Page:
Most of us tend to choose a web browser and stick with it for years. It can be hard to break away from your comfort zone – especially when you've become used to its quirks – but trying a different browser can greatly improve your experience on the web.
Whether it's enhanced security, improved speed, or greater flexibility through customizable options and plugins, the right browser can have a huge effect on your online life. Here we've put the biggest browsers through their paces (plus one that you might not be familiar with) to identify the one that does the best job of ticking all those boxes, but if you have a particular concern then read on to see if there's an alternative that might be better suited to your needs.
1. Google Chrome: Powerful and adaptable browser, if your PC has the resources, Chrome is 2017's best browser
Its wide range of easily obtained and installed extensions mean you can really make it your own, and there's support for parental controls and a huge range of tweaks and settings to ensure maximum efficiency.
But there are downsides, and potentially big ones. It's among the heaviest browsers in terms of resource use, so it's not brilliant on machines with limited RAM, and its performance doesn't quite match up to others in benchmarking terms. And with Google's tentacles running through it, you might be uncomfortable with the ways in which your browsing data may be used.
2. Opera: An underrated browser, Opera's killer feature is a superb Turbo mode for slow connections
There's also an integrated ad-blocker - which can be switched off if you're morally inclined in that direction - and a battery-saving mode which promises to keep your laptop going for longer.
3. Microsoft Edge: Edge - Microsoft's new, user-friendly browser - offers full integration with Windows 10
Integration with Windows 10's core gimmicks seems to be Edge's main strong point. It happily runs as a modern-skinned app on Windows 10's tablet mode, and works with Cortana. It's also highly streamlined for the current web age, doing away with insecure protocols like ActiveX and forcing you into Internet Explorer if you want to use them. We're more used to browsers failing to render newer pages than we are to being told off for visiting older corners of the web.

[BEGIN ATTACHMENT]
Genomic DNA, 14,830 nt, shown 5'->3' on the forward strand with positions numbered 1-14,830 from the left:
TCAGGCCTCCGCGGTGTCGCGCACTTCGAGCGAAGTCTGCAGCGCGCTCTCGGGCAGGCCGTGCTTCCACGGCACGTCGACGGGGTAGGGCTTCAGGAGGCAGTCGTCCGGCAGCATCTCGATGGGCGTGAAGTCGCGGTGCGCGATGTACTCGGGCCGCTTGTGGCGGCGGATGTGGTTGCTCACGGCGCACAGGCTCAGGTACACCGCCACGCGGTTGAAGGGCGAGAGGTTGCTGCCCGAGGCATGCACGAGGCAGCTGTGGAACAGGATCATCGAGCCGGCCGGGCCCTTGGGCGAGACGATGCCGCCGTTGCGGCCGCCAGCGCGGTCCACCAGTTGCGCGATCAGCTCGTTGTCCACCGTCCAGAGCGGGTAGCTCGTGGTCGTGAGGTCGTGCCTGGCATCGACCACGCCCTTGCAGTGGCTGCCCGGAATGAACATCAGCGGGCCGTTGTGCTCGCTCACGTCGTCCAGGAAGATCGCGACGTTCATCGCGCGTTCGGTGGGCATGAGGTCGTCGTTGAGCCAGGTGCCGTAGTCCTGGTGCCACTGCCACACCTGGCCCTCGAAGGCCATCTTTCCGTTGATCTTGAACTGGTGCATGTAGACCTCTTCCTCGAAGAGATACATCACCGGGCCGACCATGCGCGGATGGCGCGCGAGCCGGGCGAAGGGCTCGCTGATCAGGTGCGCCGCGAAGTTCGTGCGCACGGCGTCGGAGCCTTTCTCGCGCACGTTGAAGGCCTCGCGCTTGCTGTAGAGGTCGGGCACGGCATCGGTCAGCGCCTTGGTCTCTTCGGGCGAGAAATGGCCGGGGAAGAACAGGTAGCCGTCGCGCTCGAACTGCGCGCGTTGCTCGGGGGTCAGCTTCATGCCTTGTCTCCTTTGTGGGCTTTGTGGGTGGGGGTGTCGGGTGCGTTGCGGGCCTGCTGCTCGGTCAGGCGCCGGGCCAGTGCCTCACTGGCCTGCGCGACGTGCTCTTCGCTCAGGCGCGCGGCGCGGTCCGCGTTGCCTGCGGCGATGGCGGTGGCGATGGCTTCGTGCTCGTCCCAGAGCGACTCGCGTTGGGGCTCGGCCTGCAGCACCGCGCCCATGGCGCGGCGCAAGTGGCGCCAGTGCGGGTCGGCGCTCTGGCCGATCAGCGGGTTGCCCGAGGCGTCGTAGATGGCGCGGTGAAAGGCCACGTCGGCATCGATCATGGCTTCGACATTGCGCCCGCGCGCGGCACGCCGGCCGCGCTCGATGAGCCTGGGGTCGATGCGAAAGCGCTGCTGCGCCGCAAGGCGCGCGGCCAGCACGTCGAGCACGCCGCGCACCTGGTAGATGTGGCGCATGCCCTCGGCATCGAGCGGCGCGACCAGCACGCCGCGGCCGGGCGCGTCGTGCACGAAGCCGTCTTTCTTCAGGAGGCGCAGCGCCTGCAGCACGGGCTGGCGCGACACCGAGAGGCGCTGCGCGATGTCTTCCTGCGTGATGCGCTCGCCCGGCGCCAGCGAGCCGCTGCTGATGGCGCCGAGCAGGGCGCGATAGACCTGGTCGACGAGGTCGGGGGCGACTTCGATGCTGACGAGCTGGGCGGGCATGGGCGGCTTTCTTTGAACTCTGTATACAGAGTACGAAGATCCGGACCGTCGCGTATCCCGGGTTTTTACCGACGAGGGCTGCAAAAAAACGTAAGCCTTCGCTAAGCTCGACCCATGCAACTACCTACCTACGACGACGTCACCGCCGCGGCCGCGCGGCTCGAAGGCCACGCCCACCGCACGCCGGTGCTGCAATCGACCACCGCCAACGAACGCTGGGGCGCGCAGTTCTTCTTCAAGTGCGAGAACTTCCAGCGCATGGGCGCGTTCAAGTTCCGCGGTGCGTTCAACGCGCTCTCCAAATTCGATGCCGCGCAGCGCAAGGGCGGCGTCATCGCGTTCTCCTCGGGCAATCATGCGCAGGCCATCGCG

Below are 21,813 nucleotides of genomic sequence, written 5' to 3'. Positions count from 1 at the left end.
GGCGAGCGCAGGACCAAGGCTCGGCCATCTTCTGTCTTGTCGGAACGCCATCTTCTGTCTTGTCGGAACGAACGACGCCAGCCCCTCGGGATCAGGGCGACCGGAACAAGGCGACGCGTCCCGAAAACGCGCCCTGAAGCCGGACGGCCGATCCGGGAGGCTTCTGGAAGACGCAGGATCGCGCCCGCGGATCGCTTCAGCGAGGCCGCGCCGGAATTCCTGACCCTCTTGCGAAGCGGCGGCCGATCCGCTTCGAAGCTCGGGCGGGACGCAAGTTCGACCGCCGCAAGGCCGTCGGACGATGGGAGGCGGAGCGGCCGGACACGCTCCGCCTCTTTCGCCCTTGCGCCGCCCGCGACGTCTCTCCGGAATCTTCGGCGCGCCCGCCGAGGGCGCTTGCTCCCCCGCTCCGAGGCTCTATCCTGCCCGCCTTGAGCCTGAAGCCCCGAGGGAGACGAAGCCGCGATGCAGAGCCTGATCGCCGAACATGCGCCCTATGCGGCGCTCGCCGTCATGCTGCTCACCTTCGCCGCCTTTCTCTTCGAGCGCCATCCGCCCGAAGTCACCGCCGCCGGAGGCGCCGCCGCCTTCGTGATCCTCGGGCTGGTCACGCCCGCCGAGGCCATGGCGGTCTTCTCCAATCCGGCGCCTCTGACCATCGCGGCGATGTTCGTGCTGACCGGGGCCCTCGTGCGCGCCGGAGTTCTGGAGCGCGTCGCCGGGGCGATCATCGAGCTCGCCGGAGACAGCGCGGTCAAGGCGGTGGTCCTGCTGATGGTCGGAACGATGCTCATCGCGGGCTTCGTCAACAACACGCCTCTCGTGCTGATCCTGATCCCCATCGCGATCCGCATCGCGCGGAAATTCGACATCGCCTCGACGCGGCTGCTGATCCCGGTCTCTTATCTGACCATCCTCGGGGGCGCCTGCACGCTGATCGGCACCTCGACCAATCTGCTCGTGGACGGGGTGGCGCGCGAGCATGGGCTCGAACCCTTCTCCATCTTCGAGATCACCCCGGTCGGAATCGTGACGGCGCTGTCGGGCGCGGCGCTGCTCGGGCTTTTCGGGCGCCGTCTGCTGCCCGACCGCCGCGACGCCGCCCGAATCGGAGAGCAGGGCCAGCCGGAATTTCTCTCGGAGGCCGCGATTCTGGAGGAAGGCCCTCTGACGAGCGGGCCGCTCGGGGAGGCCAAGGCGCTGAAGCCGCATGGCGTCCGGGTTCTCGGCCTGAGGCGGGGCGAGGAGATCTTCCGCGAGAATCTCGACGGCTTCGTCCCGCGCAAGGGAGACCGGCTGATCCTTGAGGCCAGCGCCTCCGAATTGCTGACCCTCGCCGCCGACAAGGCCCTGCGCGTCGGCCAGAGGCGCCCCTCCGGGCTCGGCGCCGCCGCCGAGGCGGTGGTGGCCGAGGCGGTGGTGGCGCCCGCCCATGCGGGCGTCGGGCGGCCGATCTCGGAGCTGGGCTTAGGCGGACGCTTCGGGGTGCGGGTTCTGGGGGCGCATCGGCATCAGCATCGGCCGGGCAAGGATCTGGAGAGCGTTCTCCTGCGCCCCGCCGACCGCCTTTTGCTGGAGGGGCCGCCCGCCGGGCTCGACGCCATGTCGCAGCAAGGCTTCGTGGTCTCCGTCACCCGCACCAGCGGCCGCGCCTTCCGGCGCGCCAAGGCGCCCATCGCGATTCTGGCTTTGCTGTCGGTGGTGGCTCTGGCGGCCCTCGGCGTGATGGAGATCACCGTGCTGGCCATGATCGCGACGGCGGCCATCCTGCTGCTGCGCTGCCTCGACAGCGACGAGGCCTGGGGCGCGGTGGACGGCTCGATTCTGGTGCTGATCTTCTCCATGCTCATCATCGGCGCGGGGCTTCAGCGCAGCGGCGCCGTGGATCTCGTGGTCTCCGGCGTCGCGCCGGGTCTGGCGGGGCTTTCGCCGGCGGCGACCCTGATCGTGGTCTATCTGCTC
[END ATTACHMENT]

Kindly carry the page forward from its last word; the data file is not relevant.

Curmudgeonly grumbles aside, actually using Edge is a perfectly pleasant experience. It's super-quick, hammers through benchmarks, its integrated reading mode makes complex sites more palatable, and by sandboxing it away from the rest of the operating system Microsoft has ensured that Edge won't suffer the security breaches of its older brother.
4. Mozilla Firefox: A divisive choice these days - Firefox is very flexible, but can feel sluggish with lots of plugins installed
Once the leader in overall popularity in the browser war, Firefox is now now a slightly sad third place. It's not clear why; while it lags behind its main competitors in terms of design, keeping the search and URL boxes separate and leaving buttons on display where others have removed them, it's regularly updated on a six-week schedule and has a raft of extensions available.
If you're looking for an alternative take on the same structure, may fit the bill. It's built on Firefox code, removes many of the restrictions and integrations of the main release, and purports to be one of the fastest browsers around.
5. Vivaldi: Build your own ideal browser with Vivaldi's unique docking and tab-stacking features
It's not the fastest and it's not the most fully featured, lacking any official support for extensions, but Vivaldi is relatively new and we don't doubt it'll receive further expansion as time goes on. It's a refreshing and creative take on web browsing, and one to watch in the next couple of years.
6. Microsoft Internet Explorer: Internet Explorer is fast and efficient, but less expandable than Firefox and Chrome
There are no such issues with Internet Explorer 11. It's clean, powerful, highly compatible, and it demands less of your RAM and CPU than equivalent pages would on Chrome or Firefox. Plus it one-ups both of them on WebKit's Sunspider benchmark.
That's not to say this browser is perfect. Google's V8 benchmark sees it struggling, and IE isn't quite as able to handle add-ons and extensions as many of its competitors. So while there's no reason to avoid IE like there might once have been, if you're looking for a more customised browsing experience you're out of luck.
7. Tor Browser: Not just a browser – Tor offers a whole package of browsing tools with security at its heart
Tor Browser is really a package of tools; Tor itself, a heavily modified version of the Firefox extended support release, and a number of other privacy packages that combine to make it the most secure browsing experience you're likely to find. Nothing is tracked, nothing is stored, and you can forget about bookmarks and cookies.
You'll need to alter your browsing habits to ensure that you don't perform actions online that reveal your identity - Tor Browser is just a tool, after all - but for a secondary browser useful for those private moments it's a great choice. Run it from a USB stick and nobody need even know you have it at all.